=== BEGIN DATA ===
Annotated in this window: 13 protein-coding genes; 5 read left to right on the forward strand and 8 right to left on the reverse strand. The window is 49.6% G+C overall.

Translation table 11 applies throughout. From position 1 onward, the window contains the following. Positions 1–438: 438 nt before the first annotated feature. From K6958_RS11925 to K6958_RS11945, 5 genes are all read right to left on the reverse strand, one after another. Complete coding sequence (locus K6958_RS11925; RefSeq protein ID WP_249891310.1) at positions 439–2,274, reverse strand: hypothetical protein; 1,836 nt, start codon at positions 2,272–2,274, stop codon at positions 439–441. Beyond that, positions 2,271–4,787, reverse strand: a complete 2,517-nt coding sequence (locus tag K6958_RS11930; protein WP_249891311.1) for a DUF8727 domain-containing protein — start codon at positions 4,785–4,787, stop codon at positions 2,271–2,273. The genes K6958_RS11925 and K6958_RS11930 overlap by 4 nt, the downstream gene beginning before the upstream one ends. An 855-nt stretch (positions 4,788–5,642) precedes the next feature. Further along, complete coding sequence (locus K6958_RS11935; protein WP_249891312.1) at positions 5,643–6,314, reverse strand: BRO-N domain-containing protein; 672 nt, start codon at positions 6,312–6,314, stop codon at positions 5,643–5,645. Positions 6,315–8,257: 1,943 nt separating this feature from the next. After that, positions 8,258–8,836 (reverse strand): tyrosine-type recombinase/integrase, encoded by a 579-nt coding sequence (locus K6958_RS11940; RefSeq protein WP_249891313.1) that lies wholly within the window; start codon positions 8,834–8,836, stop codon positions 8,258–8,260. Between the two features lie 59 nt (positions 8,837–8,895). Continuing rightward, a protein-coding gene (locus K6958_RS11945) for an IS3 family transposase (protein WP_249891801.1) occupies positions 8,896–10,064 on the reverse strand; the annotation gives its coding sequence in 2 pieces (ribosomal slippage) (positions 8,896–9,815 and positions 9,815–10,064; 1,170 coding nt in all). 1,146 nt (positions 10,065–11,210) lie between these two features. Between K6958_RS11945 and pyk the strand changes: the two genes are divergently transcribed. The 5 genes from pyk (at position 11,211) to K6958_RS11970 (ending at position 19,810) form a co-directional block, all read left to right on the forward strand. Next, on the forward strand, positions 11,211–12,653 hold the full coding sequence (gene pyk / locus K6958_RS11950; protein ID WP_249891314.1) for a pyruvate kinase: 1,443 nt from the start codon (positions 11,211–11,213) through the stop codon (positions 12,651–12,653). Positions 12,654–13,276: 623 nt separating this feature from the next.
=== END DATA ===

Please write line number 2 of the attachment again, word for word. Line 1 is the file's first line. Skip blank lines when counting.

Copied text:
Translation table 11 applies throughout. From position 1 onward, the window contains the following. Positions 1–438: 438 nt before the first annotated feature. From K6958_RS11925 to K6958_RS11945, 5 genes are all read right to left on the reverse strand, one after another. Complete coding sequence (locus K6958_RS11925; RefSeq protein ID WP_249891310.1) at positions 439–2,274, reverse strand: hypothetical protein; 1,836 nt, start codon at positions 2,272–2,274, stop codon at positions 439–441. Beyond that, positions 2,271–4,787, reverse strand: a complete 2,517-nt coding sequence (locus tag K6958_RS11930; protein WP_249891311.1) for a DUF8727 domain-containing protein — start codon at positions 4,785–4,787, stop codon at positions 2,271–2,273. The genes K6958_RS11925 and K6958_RS11930 overlap by 4 nt, the downstream gene beginning before the upstream one ends. An 855-nt stretch (positions 4,788–5,642) precedes the next feature. Further along, complete coding sequence (locus K6958_RS11935; protein WP_249891312.1) at positions 5,643–6,314, reverse strand: BRO-N domain-containing protein; 672 nt, start codon at positions 6,312–6,314, stop codon at positions 5,643–5,645. Positions 6,315–8,257: 1,943 nt separating this feature from the next. After that, positions 8,258–8,836 (reverse strand): tyrosine-type recombinase/integrase, encoded by a 579-nt coding sequence (locus K6958_RS11940; RefSeq protein WP_249891313.1) that lies wholly within the window; start codon positions 8,834–8,836, stop codon positions 8,258–8,260. Between the two features lie 59 nt (positions 8,837–8,895). Continuing rightward, a protein-coding gene (locus K6958_RS11945) for an IS3 family transposase (protein WP_249891801.1) occupies positions 8,896–10,064 on the reverse strand; the annotation gives its coding sequence in 2 pieces (ribosomal slippage) (positions 8,896–9,815 and positions 9,815–10,064; 1,170 coding nt in all). 1,146 nt (positions 10,065–11,210) lie between these two features. Between K6958_RS11945 and pyk the strand changes: the two genes are divergently transcribed. The 5 genes from pyk (at position 11,211) to K6958_RS11970 (ending at position 19,810) form a co-directional block, all read left to right on the forward strand. Next, on the forward strand, positions 11,211–12,653 hold the full coding sequence (gene pyk / locus K6958_RS11950; protein ID WP_249891314.1) for a pyruvate kinase: 1,443 nt from the start codon (positions 11,211–11,213) through the stop codon (positions 12,651–12,653). Positions 12,654–13,276: 623 nt separating this feature from the next.